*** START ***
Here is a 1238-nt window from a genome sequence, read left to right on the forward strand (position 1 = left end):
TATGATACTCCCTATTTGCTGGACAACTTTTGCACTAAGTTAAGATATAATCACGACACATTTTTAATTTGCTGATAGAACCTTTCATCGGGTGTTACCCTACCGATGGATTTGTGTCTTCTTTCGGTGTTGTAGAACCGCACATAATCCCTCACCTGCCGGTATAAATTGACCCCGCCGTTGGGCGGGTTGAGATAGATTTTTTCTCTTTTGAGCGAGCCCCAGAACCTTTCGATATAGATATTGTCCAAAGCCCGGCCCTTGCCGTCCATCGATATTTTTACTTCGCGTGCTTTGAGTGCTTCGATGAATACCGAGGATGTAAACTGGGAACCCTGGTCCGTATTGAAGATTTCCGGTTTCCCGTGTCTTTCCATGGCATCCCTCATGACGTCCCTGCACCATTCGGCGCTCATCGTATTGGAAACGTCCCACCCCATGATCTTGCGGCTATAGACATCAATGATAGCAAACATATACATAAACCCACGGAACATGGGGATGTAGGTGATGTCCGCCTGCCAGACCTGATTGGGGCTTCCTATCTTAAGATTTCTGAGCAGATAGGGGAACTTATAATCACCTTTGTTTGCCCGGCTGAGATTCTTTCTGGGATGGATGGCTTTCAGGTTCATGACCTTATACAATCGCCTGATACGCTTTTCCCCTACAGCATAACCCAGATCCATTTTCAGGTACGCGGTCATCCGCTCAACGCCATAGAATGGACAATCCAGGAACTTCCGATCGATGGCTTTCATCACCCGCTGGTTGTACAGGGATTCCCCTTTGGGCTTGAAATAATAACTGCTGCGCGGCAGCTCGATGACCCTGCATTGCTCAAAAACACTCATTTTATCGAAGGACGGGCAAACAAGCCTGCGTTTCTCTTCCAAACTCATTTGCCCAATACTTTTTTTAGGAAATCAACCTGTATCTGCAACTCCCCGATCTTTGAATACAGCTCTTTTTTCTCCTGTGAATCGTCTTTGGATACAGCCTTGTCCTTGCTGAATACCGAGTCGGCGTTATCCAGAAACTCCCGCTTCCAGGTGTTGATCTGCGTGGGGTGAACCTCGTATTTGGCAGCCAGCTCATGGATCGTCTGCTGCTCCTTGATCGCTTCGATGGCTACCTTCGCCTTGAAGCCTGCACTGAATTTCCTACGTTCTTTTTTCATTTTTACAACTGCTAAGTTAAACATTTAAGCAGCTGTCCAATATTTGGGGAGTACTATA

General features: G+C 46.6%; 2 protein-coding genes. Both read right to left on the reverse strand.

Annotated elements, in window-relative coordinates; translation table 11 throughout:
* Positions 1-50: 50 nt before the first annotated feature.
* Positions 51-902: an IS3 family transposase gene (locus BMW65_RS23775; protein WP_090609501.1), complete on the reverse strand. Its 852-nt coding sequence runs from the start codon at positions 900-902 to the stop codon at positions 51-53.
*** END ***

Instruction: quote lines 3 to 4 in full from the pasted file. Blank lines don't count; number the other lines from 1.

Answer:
General features: G+C 46.6%; 2 protein-coding genes. Both read right to left on the reverse strand.

Annotated elements, in window-relative coordinates; translation table 11 throughout: